The French word “bouchon” is most commonly used to describe a bottle cork, but in Lyon, the word takes on a different meaning, referring to humble eating places that serve traditional Lyonnaise cuisine centered on offal and other noble meat parts. Traversing through Vieux Lyon reading restaurant signs, one might be mistaken to think that every other restaurant in the city is a bouchon when in fact there is only a dozen or two of those deemed “authentic” by L’association de Défense des Bouchons Lyonnais, a local group militantly preserving the city’s culinary history and culture.
We didn’t stop to check whether La Mere Jean was awarded the association’s sticker of authenticity, but one thing’s for sure: the restaurant, open since 1923, is a purveyor of ultra-traditional specialities, and a very popular restaurant for both locals and guidebook toting tourists to boot. By 8 pm the 32-seater restaurant was packed to the rafters with our neighbors sitting uncomfortably close, and the mood celebratory and raucous.
At dinner, there are 4 different menus to choose from, each promising meat, above all pork, in different preparations. From the 25e menu comes two plates of cold cuts as the appetizer, loaded with lentils, sausages, cooked bacon as well as the more exotic – jellied veal feet and something called museau de boeuf, or what the dictionary calls beef snout. Chewy and just slightly funky smelling, it wasn’t bad at all with an assertive vinaigrette.
For those a little less adventurous, a salade lyonnaise offers both the greasy pleasure of thick fried bacon cubes and the suggestion of a healthy entrée with a quarter of tomato and some lettuce leaves, though the protein-greens proportion left us wondering whether the dish should in fact qualify as a salad.
After the promising start, it was disappointing to sink into a doughy and leaden quenelle de brochet. The consistency of the fish mousse more akin to bread pudding than omelette, but I guess it wasn’t fair to compare it to the perfect rendition at Paul Bocuse (the quenelle there being 5 times more expensive).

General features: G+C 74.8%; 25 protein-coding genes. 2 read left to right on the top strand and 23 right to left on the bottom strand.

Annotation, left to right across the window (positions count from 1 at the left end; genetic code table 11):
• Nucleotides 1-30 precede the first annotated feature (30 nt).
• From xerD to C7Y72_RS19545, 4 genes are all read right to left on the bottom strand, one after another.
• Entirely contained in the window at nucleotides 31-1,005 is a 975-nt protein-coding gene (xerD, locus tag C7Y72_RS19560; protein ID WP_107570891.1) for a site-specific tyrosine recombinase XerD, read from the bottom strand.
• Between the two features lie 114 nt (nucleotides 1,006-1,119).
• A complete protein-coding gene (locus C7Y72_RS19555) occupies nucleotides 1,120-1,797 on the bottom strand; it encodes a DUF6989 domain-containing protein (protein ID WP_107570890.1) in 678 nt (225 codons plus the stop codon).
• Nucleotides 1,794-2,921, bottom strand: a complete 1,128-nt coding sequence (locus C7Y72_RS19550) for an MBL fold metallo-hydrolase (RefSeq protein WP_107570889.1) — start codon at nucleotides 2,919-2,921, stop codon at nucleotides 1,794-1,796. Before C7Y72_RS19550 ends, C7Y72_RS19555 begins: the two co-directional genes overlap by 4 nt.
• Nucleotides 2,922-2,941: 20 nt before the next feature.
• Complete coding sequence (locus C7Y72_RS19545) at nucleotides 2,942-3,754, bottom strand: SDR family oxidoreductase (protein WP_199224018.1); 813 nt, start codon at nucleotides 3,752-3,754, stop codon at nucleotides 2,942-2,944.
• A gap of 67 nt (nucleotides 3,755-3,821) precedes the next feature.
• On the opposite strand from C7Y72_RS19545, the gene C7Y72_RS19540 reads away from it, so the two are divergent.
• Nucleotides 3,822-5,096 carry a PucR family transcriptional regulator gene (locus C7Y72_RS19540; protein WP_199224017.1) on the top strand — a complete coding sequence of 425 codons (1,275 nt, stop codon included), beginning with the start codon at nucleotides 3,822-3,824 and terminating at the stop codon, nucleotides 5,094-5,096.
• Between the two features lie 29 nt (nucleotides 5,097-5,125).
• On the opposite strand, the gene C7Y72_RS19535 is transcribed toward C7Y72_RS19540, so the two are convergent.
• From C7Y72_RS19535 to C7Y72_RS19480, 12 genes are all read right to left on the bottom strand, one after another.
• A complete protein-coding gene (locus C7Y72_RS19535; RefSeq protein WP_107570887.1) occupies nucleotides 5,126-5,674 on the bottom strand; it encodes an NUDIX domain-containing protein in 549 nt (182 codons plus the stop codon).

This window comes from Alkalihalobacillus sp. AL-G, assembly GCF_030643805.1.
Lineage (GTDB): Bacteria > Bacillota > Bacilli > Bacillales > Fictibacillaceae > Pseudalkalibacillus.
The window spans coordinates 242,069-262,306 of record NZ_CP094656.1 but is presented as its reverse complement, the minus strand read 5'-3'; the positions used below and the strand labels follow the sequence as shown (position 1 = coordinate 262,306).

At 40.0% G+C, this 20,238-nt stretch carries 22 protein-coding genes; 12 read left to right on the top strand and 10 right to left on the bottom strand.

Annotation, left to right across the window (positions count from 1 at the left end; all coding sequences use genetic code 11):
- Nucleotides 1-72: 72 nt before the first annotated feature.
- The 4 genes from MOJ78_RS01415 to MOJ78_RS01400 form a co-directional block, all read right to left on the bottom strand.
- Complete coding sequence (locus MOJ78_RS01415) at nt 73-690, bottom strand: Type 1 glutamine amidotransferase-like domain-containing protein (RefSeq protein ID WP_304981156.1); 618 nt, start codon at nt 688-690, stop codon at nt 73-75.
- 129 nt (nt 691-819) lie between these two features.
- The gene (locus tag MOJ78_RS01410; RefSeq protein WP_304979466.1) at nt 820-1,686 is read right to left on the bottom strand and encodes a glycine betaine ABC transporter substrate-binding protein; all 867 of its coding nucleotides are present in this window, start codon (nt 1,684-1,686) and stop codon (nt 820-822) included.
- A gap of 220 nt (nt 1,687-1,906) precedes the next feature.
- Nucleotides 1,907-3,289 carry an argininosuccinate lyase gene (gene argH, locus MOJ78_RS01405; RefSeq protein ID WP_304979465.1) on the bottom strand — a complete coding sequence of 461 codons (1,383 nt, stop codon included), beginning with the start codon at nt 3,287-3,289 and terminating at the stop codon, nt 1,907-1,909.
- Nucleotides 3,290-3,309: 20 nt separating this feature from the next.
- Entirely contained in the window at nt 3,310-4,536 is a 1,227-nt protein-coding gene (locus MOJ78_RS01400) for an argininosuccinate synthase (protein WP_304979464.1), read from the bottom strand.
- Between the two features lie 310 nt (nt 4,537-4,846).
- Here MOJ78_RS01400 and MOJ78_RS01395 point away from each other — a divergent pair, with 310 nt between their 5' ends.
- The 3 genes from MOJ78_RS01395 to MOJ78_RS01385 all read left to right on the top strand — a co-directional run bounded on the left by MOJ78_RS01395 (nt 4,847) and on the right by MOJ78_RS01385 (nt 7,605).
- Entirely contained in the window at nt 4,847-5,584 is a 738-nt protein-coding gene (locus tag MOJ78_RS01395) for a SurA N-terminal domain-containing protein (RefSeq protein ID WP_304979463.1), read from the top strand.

P’s piping hot casserole of tripe maison, only one of several preparations of this noble cut available in the house, was fortunately more successful. The tripes were rendered soft and chewy in a umami-packed brown sauce, the piggy smell pungent and undisguised.
A half-round of the bloomy and fruity local St Marcellin cheese provided by one of Lyon’s most famous fromager Mere Richard was wonderful. We were not fans however of the extremely garlicky cervelle de canut, a local specialty it may be. P took a mouthful, scrunched up his face and declined to take another bite, while I, never an eater of raw garlic in any case politely set my spoon on the table until the server cleared it.
The dessert options were not too inspiring, mainly plates of prepared pies and tarts, as well as some traditional offerings such as ile flottante and creme caramel. Our choices were nothing to write home to, in fact P’s apple tart tasted rather stale. But if I could choose again, I might have gone for the florescent pink tarte aux pralines for a taste of the pink sweet, another Lyonnaise specialty.
With great atmosphere, competitive pricing and surefooted savory dishes, La Mere Jean is a pretty decent place to get a taste of the famed Lyonnaise meat-heavy cuisine. But I realized that, as much as I pride myself for eating a lot of offal back in Singapore (I love kway chap!), I am really not up for finishing a whole cauldron of tripes, or liver, or kidneys like the husband did. I wonder when I’ll be French enough for that.
La Mere Jean: 5 Rue Marronniers, 69002, Lyon